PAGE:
FREE LOVE

                      Because revolutionary anarchists of all types have
                      recognized the freedom of every individual to
                      determine how they will live on their own terms to
                      be a central aim of anti-authoritarian revolution, we
                      have spoken more often and with more courage of
                      the transformation of personal life that must be
                      part of any real revolution. Thus, questions of love
                      and erotic desire have been openly discussed in
                      anarchist circles from very early on. Anarchists
                      were among the first advocates of free love
                      recognizing in marriage and the absurd sexual
                      restrictions imposed by religious morality ways in
                      which submission to authority was imposed. Women
                      such as Emma Goldman and Voltairine de Clayre
                      recognized in puritanical morality one of the
                      greatest enemies to the liberation of women in
                      particular as well as humanity in general.
                      But the free love advocated by anarchists should
                      not be confused with the tawdry hedonism
                      advocated by Playboy and other promoters of
                      commodified sexual liberation. This latter is merely
                      a reaction to Puritanism from within the present
                      social context. Its continued adherence to the logic
                      of submission is evident in its commodification and
                      objectification of sex, its dismissive attitude toward
                      passionate love-because it can't be quantified and
                      priced-and its tendency to judge people based on
                      sexual willingness, performance and conquest. Love
                      and erotic desire freed from the logic of submission
                      clearly lies elsewhere.
                      The struggle against the logic of submission begins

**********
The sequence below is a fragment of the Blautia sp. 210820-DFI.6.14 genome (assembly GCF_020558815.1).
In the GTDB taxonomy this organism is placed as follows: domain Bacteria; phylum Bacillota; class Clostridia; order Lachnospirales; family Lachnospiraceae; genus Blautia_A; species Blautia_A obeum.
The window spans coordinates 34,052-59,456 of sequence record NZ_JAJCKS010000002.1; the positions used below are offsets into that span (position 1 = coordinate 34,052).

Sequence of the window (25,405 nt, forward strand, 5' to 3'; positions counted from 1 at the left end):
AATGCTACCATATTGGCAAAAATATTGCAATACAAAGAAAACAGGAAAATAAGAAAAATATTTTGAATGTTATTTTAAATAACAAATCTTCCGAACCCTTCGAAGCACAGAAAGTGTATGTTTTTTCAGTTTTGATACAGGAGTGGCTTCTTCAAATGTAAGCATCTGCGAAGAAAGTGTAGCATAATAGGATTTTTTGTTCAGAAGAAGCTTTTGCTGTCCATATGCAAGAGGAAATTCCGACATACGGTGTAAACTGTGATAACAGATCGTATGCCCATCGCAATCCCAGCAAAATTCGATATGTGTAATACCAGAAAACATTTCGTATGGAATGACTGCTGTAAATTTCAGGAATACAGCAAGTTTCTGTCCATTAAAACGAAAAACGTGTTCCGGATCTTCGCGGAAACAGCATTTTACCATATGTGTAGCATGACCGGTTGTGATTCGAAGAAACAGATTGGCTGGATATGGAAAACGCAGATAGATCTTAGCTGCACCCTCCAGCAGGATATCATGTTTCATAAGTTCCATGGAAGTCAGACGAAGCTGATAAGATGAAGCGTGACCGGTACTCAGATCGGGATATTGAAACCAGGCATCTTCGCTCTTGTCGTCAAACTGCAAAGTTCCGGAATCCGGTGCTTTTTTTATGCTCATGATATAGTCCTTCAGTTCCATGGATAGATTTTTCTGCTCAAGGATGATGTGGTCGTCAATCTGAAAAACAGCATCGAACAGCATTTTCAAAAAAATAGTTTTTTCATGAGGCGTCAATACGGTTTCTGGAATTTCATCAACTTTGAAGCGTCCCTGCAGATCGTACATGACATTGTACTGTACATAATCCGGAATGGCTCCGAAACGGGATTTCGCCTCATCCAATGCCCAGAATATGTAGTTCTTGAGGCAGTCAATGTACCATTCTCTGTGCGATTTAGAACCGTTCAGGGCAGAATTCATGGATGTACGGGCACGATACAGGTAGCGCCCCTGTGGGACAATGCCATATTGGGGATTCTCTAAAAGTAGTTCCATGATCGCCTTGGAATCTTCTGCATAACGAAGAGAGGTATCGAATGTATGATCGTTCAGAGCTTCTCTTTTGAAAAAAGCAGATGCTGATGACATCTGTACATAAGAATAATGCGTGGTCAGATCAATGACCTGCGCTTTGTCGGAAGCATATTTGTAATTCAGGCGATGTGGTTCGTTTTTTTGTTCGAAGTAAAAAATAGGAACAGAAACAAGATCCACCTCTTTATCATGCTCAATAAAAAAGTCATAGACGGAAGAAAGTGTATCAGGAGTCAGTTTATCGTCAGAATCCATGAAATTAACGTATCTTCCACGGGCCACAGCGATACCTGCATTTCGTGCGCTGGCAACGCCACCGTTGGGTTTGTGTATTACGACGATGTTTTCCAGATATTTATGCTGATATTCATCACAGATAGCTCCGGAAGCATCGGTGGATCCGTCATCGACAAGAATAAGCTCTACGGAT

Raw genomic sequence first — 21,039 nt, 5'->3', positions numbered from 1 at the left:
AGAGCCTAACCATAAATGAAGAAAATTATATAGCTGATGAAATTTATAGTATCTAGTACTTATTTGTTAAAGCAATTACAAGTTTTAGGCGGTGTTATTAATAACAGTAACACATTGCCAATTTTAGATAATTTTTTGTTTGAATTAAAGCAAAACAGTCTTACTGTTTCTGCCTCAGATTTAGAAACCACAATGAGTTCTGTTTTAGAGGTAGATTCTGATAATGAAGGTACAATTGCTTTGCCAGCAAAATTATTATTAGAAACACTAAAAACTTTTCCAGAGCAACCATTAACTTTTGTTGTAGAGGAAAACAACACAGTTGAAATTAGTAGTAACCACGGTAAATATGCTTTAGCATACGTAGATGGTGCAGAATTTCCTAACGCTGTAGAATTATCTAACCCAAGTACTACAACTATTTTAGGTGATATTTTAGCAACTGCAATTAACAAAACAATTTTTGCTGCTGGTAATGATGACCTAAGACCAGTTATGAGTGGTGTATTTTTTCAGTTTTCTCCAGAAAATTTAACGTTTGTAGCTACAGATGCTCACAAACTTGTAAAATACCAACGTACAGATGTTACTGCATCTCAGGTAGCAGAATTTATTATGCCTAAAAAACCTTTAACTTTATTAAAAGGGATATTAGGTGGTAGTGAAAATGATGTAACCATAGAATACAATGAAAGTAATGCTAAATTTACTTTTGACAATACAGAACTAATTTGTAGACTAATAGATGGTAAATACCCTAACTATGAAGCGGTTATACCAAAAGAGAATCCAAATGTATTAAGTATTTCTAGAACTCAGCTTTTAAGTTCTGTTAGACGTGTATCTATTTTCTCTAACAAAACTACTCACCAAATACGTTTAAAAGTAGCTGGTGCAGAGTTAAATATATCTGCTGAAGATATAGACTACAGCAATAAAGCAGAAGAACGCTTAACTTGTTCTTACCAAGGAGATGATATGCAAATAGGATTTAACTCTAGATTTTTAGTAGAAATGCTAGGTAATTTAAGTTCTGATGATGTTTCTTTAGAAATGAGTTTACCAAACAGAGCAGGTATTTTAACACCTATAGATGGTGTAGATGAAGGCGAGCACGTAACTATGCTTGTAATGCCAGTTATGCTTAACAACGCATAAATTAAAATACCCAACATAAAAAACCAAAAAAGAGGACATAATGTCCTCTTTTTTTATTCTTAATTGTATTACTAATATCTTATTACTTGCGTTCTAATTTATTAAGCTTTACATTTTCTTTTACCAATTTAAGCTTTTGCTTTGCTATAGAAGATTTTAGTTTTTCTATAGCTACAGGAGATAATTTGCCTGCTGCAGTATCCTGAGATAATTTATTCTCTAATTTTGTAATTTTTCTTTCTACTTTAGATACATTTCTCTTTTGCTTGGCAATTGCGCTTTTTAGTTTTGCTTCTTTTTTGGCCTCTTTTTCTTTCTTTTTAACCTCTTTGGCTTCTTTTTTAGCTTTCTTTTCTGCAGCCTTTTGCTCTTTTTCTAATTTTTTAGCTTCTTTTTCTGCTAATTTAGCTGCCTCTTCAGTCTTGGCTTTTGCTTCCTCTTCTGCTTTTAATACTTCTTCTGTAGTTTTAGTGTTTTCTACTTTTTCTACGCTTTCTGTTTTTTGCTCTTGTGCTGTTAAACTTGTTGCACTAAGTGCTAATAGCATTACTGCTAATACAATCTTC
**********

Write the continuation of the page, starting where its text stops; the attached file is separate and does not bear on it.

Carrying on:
with the struggle of individuals to create the lives
                      and relations they desire. In this context, free love
                      means precisely the freedom of each individual's
                      erotic desires from the social and moral restrictions
                      that channel them into a few specific forms useful
                      to society so that each may create the way she
                      loves as he sees fit in relation to those she may
                      love. Such a liberation opens the way for an
                      apparently infinite variety of possible loving and
                      erotic relations. Most people would only want to
                      explore a few of these, but the point of such
                      liberation is not that one must explore as many
                      forms of erotic desire as possible, but that one has
                      the possibility to really choose and create ways of
                      loving that bring him joy, that expand her life and
                      goad him to an ever increasing intensity of living and
                      of revolt.
                      One of the most significant obstacles presently
                      facing us in this area is pity for weakness and
                      neurosis. There are individuals who know clearly
                      what they desire in each potential loving encounter,
                      people who can act and respond with a projectual
                      clarity that only those who have made their
                      passions and desires their own can have. But when
                      these individuals act on their desires, if another
                      who is less sure of themselves is unnerved or has
                      their feelings hurt, they are expected to change
                      their behavior to accommodate the weakness of this
                      other person. Thus the strong-willed individual who
                      has grasped the substance of free love and begun
                      to live it often finds herself suppressed or
                      ostracized by his own supposed comrades. If our
                      aims are indeed liberation and the destruction of
                      the logic of submission in all areas of life , then we
                      cannot give in to this. The point is to transform